LGBT conversation ramps up on Seton Hall’s campus

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Laverne Cox. Chaz Bono. And recently, Bruce Jenner identify as members of the LGBT (Lesbian, Gay, Bisexual and Transgender) community. The dialogue about LGBT support and awareness has increased in recent years with movements such as the pride parades and the legalization of gay marriage in certain states.However, how is the conversation represented at Seton Hall University? And what position does SHU take on such issues?

On May 15, it was revealed through Father Warren Hall’s Twitter that he was fired from SHU for posting a picture on Facebook supporting the LGBT community. As of now, this tweet has been taken down, but a snapshot was taken and has been posted on numerous Facebook groups started by students who are outraged about the decision to fire Father Hall.

According to the online petition to reinstate Father Hall, the Archdiocese of Newark made the decision to fire the priest. The petition has already been signed by over 115 people.

As of now, the LGBT community is recognized at SHU through the Allies club that is acknowledged through the Office of the Vice President, but it is not a Student Government Association (SGA) recognized club. In the last two years, no LGBT related group has applied to be an SGA recognized organization, according to Maggie Bach, the SGA advisor.

“There is a memorandum of understanding that delineates the relationship between Allies and the Office of the Vice President,” said Dr. Andrew Brereton, the Allies advisor in the division of student services. “That memorandum was negotiated and agreed to by student leaders and university officials about 10 years ago. The Allie e-board renews their commitment to that agreement each year. Under that agreement, Allies is advised by a representative of the Vice President’s office.”

Corina Hendren, a rising senior and diplomacy major, will be the secretary for the Allies club for the 2015-2016 school year. According to Hendren, the club hopes to get SGA recognition next year.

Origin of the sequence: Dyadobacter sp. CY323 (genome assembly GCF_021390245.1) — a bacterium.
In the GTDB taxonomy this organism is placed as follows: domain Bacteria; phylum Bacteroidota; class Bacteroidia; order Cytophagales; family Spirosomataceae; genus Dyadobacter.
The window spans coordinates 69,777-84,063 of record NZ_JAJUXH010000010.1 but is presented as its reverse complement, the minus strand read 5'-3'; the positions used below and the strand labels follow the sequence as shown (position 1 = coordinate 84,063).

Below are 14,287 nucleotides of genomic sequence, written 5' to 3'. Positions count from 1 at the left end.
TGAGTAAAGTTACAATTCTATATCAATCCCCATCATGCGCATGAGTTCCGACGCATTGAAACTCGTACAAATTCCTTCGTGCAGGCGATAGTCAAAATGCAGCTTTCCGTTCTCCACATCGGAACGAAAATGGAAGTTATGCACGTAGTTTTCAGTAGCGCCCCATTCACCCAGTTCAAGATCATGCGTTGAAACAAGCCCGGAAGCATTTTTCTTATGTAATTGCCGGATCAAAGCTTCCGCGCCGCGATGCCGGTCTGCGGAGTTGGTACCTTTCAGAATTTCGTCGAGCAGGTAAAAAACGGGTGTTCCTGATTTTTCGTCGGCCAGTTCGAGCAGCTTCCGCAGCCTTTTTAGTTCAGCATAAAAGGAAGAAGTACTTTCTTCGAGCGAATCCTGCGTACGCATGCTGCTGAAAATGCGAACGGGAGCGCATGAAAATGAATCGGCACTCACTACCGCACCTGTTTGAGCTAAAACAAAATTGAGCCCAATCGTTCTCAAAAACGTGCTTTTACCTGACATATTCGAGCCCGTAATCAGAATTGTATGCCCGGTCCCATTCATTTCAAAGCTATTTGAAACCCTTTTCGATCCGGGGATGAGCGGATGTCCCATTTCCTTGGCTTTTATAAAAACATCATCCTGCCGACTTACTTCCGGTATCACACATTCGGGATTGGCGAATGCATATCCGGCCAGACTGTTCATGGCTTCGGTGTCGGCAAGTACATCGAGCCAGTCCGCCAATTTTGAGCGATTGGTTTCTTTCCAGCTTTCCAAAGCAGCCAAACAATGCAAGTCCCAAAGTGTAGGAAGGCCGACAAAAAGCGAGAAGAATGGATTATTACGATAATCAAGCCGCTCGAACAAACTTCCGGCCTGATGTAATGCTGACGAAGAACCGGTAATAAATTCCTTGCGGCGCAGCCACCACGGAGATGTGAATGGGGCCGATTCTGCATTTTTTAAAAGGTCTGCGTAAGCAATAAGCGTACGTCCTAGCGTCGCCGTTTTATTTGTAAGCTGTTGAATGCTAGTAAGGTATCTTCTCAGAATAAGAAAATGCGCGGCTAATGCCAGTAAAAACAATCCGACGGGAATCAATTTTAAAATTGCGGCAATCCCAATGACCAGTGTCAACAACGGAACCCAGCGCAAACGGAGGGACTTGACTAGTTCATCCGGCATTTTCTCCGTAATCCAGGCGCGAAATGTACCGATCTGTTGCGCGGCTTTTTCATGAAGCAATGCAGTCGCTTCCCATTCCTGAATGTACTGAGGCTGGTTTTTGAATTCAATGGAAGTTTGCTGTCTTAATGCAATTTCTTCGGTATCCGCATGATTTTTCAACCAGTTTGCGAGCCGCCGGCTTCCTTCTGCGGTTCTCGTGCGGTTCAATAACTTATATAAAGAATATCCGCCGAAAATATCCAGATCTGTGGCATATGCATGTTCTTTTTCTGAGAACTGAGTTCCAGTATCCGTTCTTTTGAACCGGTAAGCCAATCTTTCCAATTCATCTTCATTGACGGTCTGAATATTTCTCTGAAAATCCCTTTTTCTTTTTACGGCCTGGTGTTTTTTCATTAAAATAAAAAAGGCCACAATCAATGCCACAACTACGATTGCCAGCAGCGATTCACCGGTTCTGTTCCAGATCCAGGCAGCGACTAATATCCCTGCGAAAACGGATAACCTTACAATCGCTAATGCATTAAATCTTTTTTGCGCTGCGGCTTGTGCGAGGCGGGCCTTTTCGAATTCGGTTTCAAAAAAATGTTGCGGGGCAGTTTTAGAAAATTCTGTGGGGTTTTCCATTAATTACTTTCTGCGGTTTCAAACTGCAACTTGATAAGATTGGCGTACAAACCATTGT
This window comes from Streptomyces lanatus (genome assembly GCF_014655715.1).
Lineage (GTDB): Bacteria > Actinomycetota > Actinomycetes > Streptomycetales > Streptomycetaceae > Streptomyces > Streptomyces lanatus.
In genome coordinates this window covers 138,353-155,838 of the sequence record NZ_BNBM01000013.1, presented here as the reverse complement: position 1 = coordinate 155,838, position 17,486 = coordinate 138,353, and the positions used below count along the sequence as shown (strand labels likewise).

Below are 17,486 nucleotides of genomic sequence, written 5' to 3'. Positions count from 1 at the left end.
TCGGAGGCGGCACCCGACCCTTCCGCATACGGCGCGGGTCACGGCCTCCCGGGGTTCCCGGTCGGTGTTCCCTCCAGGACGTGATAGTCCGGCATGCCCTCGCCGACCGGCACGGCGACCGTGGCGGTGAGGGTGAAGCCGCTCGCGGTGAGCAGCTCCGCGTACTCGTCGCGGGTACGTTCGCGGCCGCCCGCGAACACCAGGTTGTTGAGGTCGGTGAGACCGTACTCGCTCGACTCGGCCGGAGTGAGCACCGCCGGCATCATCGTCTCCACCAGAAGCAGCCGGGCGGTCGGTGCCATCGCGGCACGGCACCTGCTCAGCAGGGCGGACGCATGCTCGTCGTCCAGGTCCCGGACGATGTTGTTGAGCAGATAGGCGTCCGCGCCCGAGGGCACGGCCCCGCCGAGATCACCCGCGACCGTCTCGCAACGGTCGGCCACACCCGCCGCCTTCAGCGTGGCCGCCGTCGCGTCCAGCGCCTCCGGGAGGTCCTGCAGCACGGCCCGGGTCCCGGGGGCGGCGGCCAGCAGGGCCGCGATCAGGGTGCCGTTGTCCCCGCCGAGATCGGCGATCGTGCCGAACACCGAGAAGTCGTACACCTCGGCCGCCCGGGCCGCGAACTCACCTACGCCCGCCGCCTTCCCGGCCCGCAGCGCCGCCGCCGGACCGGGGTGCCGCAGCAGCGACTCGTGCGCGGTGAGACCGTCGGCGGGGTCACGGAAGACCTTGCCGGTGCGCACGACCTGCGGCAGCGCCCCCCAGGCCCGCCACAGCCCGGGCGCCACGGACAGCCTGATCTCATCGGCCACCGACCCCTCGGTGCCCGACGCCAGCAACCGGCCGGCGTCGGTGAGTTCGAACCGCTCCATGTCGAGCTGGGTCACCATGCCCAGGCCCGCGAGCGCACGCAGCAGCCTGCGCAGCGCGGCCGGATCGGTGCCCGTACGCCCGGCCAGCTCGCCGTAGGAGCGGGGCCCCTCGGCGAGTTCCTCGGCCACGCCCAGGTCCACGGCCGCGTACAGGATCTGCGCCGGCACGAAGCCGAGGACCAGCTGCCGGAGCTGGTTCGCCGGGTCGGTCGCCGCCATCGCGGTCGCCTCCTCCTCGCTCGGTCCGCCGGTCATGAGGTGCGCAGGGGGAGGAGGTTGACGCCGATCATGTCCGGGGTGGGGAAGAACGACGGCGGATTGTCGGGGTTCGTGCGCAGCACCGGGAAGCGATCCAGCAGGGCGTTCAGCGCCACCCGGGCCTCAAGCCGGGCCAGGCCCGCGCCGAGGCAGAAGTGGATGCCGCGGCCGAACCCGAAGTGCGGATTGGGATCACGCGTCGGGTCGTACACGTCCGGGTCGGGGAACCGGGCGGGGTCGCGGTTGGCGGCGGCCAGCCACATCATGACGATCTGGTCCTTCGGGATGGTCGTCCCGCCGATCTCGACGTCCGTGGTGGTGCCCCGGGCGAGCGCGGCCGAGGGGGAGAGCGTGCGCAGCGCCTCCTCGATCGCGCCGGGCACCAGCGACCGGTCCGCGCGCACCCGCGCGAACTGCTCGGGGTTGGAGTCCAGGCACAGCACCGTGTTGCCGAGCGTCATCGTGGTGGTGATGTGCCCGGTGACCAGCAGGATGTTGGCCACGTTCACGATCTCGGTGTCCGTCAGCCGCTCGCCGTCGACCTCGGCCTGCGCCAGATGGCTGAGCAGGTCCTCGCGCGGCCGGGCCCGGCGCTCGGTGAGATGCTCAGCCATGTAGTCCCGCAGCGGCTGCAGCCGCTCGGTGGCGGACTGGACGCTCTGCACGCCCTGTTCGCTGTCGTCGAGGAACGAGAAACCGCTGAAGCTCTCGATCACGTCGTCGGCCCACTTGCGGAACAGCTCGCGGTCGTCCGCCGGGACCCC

“I would definitely support giving SGA recognition to any LGBT club,” said Timothy Hoffman, the former SGA president of the 2014-2015 school year and 2015 graduate. “Our constitution has a strong anti-discrimination policy and as long as the club met the standards of all SGA recognized clubs, there would be no reason for them to be denied by SGA.”

As a non-conforming, androgynous, lesbian and pansexual member of the community, Hendren said SHU has some comfortable places for the LGBT students, but there are also some places that are uncomfortable.

“Just knowing that the University does not accept me because they believe that the way I was born is morally wrong just leaves a sour taste in my mouth sometimes”  said Hendren. “I figured that the school would be more accepting.”

Marina Montenegro, a junior who is gender neutral and androsexual, doesn’t believe there is a lot of representation for the LGBT community outside the Allies club at SHU.

“I’ve never felt uncomfortable at Seton Hall because of my gender, but I also appear as female and people treat me as such” said Montenegro.

The LGBT community is receiving more media coverage due to Bruce Jenner’s interview with Diane Sawyer and the Bruce Jenner special appearing on E!

“I feel the LGBT community is under represented in the media” said Montenegro. “Specifically, I am tired of seeing cis-gender straight people playing gay or transgender characters on TV.”

Hendren agreed with Montenegro that the LGBT community is often portrayed in film and movies by people who are not a part of the LGBT community.

“This is especially the case for transgender representation,” said Hendren. “There are plenty of transgender actresses and actors that are more than capable of playing transgender roles that are oftentimes given to cis-gendered people.”

According to Hendren, it appears that the LGBT community has responded positively to the Bruce Jenner coverage.

“I think it is positive because it gives people who are unaware of transgender issues something to think about,” said Hendren. “People who are transgender require so much more representation in the media, as I feel that it could help people understand how they really are no different from someone who is cis.”

Hendren and Montenegro agree that creating a dialogue is the first step for SHU to create a place that is accepting of LGBT community members.

Father Hall tweeted, “Turn this into an opportunity for open/reasonable discussion on LGBT issues on a Cath Campus.”

Rebecca White can be reached at

Author: Rebecca White

Rebecca White is from Orange County, California and is a senior majoring in Communication. She started out as the Pirate Life Copy Editor her sophomore year, worked her way up to Assistant Pirate Life Editor her junior year, and enters her senior year as Pirate Life Editor. She has been on the Dean’s List every semester and will graduate a semester early in December 2016. During her time at Seton Hall she has interned for CNBC and, an entertainment site where she coordinates the celebrity interviews. She aspires to be a novelist while working in the publishing industry, either as a book editor or magazine editor.

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